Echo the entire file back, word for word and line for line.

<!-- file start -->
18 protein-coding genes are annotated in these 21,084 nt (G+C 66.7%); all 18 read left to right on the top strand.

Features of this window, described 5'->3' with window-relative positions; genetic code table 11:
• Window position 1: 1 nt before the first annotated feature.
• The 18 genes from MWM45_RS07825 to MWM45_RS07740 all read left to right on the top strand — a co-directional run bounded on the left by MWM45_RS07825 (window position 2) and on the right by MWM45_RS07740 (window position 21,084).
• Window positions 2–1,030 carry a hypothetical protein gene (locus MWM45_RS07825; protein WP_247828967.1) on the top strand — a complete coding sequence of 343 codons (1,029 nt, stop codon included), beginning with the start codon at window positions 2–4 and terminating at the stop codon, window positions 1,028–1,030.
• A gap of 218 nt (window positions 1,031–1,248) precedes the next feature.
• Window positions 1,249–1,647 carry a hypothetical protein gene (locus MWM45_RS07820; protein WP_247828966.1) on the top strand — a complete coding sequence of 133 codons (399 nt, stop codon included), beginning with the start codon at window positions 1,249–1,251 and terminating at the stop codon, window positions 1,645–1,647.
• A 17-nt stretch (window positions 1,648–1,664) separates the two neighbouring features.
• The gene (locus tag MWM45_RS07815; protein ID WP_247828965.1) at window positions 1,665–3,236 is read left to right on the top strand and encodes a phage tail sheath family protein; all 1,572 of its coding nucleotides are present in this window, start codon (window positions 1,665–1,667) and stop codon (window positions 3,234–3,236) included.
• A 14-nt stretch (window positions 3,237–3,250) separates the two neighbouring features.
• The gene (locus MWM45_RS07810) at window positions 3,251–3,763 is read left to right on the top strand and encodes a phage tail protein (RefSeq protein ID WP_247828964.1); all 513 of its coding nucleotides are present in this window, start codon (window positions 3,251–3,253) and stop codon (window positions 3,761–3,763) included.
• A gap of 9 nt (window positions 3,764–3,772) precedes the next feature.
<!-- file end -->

18 protein-coding genes are annotated in these 21,084 nt (G+C 66.7%); all 18 read left to right on the top strand.

Features of this window, described 5'->3' with window-relative positions; genetic code table 11:
• Window position 1: 1 nt before the first annotated feature.
• The 18 genes from MWM45_RS07825 to MWM45_RS07740 all read left to right on the top strand — a co-directional run bounded on the left by MWM45_RS07825 (window position 2) and on the right by MWM45_RS07740 (window position 21,084).
• Window positions 2–1,030 carry a hypothetical protein gene (locus MWM45_RS07825; protein WP_247828967.1) on the top strand — a complete coding sequence of 343 codons (1,029 nt, stop codon included), beginning with the start codon at window positions 2–4 and terminating at the stop codon, window positions 1,028–1,030.
• A gap of 218 nt (window positions 1,031–1,248) precedes the next feature.
• Window positions 1,249–1,647 carry a hypothetical protein gene (locus MWM45_RS07820; protein WP_247828966.1) on the top strand — a complete coding sequence of 133 codons (399 nt, stop codon included), beginning with the start codon at window positions 1,249–1,251 and terminating at the stop codon, window positions 1,645–1,647.
• A 17-nt stretch (window positions 1,648–1,664) separates the two neighbouring features.
• The gene (locus tag MWM45_RS07815; protein ID WP_247828965.1) at window positions 1,665–3,236 is read left to right on the top strand and encodes a phage tail sheath family protein; all 1,572 of its coding nucleotides are present in this window, start codon (window positions 1,665–1,667) and stop codon (window positions 3,234–3,236) included.
• A 14-nt stretch (window positions 3,237–3,250) separates the two neighbouring features.
• The gene (locus MWM45_RS07810) at window positions 3,251–3,763 is read left to right on the top strand and encodes a phage tail protein (RefSeq protein ID WP_247828964.1); all 513 of its coding nucleotides are present in this window, start codon (window positions 3,251–3,253) and stop codon (window positions 3,761–3,763) included.
• A gap of 9 nt (window positions 3,764–3,772) precedes the next feature.